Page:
Recruitment & Selection Practices in Manufacturing Firms in Bangladesh

By Absar, Mir Mohammed Nurul | Indian Journal of Industrial Relations, January 2012 | Go to article overview

Recruitment & Selection Practices in Manufacturing Firms in Bangladesh


Absar, Mir Mohammed Nurul, Indian Journal of Industrial Relations


Introduction

Recruitment and selection are conducted to get the right persons for the right jobs of an organization. After the completion of recruitment, selection process starts. Recruitment can be defined as the set of activities an organization to attract job candidates who have the capabilities and attitudes needed to assist the organization accomplish its goals (Glueck 1978). It is the process of encouraging people to apply for actual or anticipated vacancies of the organization. The ultimate goals of recruitment are to attract and retain the interest of right candidates, and the projection of a positive image of the organization to those who come in contact with it (Weeratunga 2003 block 6:6). The success of recruitment depends upon its ability to create a large pool of competent applicants. There are numerous sources of recruitment which may be categorized into two--internal and external (Aswathappa 2008:150). The internal sources of recruitment are present employees, employee referrals. External sources of recruitment are the professional associations, newspaper advertisements, campus recruiting, unsolicited applicants, management consulting firms, and internet.

Byars and Rue (1997:172) defined selection as "the process of choosing from among available applicants, the individuals who are most likely to successfully perform a job". It is the process of gathering all necessary information about applicants and using that information to decide which applicants to employ. Once an adequate number of qualified applicants are identified through proper recruitment, the selection process begins. Selection is one of the most important functions of HRM because wrong selection of employees hampers organizational performance enormously (Dessler 2007:194). Employee selection in a country is influenced by the perception, fairness, favouritism, and internal and external pressures (Aswathappa 2008: 186, Khan & Taher 2008: 110). Selection process differs from organizations to organizations. An ideal selection process comprises some steps such as (Decenzo & Robbins 1999: 169) filling up application forms, initial screening, preliminary interview, employment tests, written examination, comprehensive interview, background examination/ reference check, medical examinations, and job offer.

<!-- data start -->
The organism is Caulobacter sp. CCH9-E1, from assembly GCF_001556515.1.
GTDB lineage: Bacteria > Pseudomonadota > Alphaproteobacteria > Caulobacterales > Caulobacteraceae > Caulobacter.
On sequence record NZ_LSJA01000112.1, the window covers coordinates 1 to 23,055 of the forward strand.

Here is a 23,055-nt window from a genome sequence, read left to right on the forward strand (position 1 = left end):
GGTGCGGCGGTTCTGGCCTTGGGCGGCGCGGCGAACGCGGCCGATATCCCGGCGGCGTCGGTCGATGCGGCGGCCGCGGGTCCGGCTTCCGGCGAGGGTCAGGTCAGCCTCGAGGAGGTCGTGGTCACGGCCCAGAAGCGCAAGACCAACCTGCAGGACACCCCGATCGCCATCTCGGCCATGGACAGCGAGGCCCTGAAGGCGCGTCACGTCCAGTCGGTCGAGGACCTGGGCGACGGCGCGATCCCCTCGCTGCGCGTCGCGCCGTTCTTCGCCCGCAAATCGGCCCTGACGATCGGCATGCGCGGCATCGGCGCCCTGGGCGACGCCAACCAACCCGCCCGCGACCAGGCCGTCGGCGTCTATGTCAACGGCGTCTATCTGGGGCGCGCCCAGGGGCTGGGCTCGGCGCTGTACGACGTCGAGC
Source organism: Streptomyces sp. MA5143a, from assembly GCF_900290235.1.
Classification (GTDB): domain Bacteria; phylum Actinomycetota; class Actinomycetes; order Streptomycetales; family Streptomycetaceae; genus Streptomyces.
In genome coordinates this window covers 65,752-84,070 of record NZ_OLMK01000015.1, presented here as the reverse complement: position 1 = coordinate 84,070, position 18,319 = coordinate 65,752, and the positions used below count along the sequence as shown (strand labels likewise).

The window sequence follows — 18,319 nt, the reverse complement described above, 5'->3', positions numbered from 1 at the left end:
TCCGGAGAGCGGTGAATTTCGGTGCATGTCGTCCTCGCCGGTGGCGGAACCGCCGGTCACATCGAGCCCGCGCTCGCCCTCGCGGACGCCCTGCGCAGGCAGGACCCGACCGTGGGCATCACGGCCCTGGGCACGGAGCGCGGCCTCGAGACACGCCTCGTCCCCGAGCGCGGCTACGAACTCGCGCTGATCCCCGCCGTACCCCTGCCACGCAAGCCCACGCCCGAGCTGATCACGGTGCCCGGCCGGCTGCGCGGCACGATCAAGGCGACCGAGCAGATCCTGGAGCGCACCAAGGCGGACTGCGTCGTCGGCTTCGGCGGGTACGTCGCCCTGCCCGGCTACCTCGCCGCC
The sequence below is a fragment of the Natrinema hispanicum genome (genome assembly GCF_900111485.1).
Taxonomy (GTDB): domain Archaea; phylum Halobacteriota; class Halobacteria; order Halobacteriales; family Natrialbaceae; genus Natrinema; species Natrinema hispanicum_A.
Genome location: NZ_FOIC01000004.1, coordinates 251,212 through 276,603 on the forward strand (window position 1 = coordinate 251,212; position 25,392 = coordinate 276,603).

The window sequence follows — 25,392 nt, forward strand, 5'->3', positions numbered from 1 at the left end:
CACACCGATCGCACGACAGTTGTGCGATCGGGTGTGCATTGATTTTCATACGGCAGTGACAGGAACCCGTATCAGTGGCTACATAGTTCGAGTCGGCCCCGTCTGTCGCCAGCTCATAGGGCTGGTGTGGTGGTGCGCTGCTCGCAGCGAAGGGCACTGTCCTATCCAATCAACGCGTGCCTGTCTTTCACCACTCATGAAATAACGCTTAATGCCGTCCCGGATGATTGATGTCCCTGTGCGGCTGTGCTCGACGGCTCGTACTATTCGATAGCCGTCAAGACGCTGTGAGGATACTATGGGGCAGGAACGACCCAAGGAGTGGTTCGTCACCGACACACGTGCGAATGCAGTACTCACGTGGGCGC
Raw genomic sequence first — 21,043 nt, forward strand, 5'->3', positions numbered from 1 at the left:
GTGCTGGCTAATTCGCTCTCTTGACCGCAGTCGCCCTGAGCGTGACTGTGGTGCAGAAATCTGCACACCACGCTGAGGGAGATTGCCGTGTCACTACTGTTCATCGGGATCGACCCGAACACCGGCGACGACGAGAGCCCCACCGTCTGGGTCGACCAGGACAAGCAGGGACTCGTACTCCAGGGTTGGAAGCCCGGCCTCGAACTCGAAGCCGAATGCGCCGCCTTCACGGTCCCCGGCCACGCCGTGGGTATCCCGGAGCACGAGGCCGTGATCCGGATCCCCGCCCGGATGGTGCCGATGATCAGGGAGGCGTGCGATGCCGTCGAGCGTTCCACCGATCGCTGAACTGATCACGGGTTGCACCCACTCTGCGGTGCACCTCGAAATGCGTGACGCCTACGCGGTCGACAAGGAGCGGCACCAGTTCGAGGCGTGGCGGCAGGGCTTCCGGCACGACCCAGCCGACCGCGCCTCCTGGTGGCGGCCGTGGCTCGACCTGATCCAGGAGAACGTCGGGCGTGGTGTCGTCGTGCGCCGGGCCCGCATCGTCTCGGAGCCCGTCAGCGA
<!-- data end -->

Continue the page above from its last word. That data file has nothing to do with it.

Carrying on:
Research on Recruitment & Selection Practices

The recruitment and selection process determines the decisions as to which candidates will get employment offers. The aim of this practice is to improve the fit between employees, the organization, teams, and work requirements, and thus, to create a better work environment (Tzafrir 2006). Sophisticated recruitment and selection system can ensure a better fit between the individual's abilities and the organization's requirement (Fernandez 1992). Hunter and Schmidt (1982) concluded that employment stability can be achieved through a selection procedure based on ability. Katou and Budhwar (2007) also found that recruitment and selection was positively related to all organizational performance variables such as effectiveness, efficiency, innovation, and quality. Quang and Thavisay (1999) in a study on the public sector firms of Lao found that recruitment and selection practices of the surveyed firms were interfered by the respective ministries. They opined that management succession planning should be impartial and transparent. Another study (Huang 2001) on HR practices of Taiwan unearthed that recruitment and selection took the highest percentage of time (14.6%) spent by HR departments in Taiwan. Huang (2001) also identified recruitment and selection as the 4th most important function of HRM in achieving organizational objectives whereas training and development, compensation and benefits, and HR planning were identified as the 1st, 2nd, and 3rd most important functions of HRM respectively. Ariyabuddhiphongs (2003) studied recruitment and selection practices of 205 manufacturing companies of Thailand.

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